Flashlight
Screen Timeout

And finally, select “Pump Alert.”

That’s 24 button presses, just to get there. Ow. I have a cramp in my thumb. And now I still need to set the alert, both the days and the hours. At least the Snap remembers what I set the last time.

It is, by far, the greatest number of button presses you’ll ever need to do anything on the Snap pump. What the fuck were they thinking?

Now, I do need to mention one other (in theory) cool option. The Snap has a “notification timing” option. This lets you choose between having the pump remind you when the timer expires, no matter what, or choose to have it remind you when you next turn on the pump. This sounds great in theory—no one likes to have a reminder alarm wake them up if they are sleeping in—but using this feature screws up your timing. Once you acknowledge the alarm by telling the pump “OK,” the Snap resets and starts counting down again.

Well, I don’t know about you, but my life is not so precise. What if I get busy and don’t change my site until the next day? Now my site change timer is off. The only way to reset it is to follow that tortuous path laid out above and turn the reminder off, then turn it back on again. And once a timer is running, you can’t stack a second reminder on top of it. If you have a change of heart, or have your infusion set ripped out by a passing door knob, you have to cancel the old alert and then start a new one.

This lack of a proper site reminder sucks, sucks, SUCKS!! It should be automatic with the cannula prime. Or at least it shouldn’t be buried at the bottom of the set-up menu half way to hell, 24 button clicks downstream.

Twenty four clicks for something we need to do every two or three days?

Boooooo…Hisssssss.


Next time: On the other hand, there are areas were the Snap really shines




4 Comments:

Blogger Sandi said...

Who designs these things??? That's horrible. It would be quicker and easier to just program a reminder on your phone.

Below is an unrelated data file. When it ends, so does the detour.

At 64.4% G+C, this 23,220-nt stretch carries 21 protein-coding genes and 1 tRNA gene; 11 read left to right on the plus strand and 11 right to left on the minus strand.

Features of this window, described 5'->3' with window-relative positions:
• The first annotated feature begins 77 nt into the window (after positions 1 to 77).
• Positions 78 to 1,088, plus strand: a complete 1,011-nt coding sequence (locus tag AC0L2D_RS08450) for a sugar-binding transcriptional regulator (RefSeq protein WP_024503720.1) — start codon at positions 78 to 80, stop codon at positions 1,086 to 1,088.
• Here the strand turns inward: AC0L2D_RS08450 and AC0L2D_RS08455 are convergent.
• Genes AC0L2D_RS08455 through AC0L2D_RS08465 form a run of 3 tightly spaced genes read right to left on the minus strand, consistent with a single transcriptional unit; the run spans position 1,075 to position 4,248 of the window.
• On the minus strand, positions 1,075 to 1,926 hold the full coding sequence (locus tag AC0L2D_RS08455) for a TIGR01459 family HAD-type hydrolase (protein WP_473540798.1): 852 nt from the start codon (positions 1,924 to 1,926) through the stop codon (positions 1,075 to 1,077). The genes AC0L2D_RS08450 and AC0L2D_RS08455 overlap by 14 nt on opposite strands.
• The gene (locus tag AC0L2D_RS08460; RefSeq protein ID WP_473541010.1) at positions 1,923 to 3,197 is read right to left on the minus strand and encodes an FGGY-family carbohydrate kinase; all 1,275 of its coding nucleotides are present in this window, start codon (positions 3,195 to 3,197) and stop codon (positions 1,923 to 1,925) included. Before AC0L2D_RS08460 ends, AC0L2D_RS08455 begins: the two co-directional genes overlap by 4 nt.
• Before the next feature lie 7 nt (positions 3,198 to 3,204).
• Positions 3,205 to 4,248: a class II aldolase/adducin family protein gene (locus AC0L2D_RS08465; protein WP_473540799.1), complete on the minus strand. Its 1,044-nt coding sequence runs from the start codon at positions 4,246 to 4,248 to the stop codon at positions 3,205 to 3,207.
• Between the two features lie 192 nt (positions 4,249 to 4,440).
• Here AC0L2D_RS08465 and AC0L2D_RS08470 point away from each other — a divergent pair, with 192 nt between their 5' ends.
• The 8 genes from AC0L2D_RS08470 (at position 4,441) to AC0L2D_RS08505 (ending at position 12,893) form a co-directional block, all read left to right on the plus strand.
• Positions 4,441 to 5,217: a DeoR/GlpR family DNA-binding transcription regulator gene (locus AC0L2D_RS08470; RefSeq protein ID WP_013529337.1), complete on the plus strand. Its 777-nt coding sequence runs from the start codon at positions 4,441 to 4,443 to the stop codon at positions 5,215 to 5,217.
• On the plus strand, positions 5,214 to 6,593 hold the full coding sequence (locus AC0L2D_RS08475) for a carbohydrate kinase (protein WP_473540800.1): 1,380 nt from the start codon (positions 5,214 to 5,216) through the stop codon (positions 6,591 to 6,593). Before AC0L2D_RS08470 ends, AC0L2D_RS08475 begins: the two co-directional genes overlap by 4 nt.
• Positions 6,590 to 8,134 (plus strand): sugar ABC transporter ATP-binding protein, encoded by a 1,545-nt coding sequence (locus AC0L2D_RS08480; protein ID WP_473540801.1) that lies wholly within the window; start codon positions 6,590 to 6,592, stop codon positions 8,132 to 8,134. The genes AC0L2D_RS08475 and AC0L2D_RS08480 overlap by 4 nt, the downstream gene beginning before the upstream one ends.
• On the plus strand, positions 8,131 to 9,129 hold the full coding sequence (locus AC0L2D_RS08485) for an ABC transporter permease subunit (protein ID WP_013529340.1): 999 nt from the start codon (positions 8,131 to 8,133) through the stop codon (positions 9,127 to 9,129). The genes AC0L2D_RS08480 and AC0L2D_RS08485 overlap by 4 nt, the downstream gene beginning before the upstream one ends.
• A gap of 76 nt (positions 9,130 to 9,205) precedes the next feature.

We have always thought it ridiculous that on the Animas Ping, there is a place to input how often we do a set change, but nowhere to set it to remind us. At least the Dex tells us when to change (restart) the sensor.

12:59 PM  
Blogger Bernard said...

I wonder if the software developer was getting paid by the menu item? ;-)

Seriously that is messed up. They could make the second menu hierarchical and probably shave down many button presses.

I think designers/engineers should be required to choose each item 4 times daily. They'd soon realize the painful ones and figure out how to improve it.

9:49 AM  
Anonymous Mark Estes said...

Our bad, it was not anticipated that one would clear the alert and then wait a significant amount of time before acting.

It was intended to be something you set once and then rarely bothered with again. Thus the position at the end of a rather long menu (along with other items that are typically set once types of things).

It does reset when you clear the alert and when make the long trip to revisit this setting. It also resets when you attach a new or different pump body.(that may give the start of a workaround that trades having an old pump body on hand vs button pushing).

Anyway, I believe we can tweak this so that you are happier with this feature in the near future.

your boneheaded pal,

Mark



3:42 PM  
Blogger Sarah Kaye said...

I agree with you on this point. It should be a "set change reminder" automatically built into the "prime cannula" section. It would seem easy enough to just program the pump to automatically remind you in 2 days or 3 days after the cannula has been filled to replace it with a new one... and for it to keep a timer going on how long it's been since you placed the new one.

1:20 PM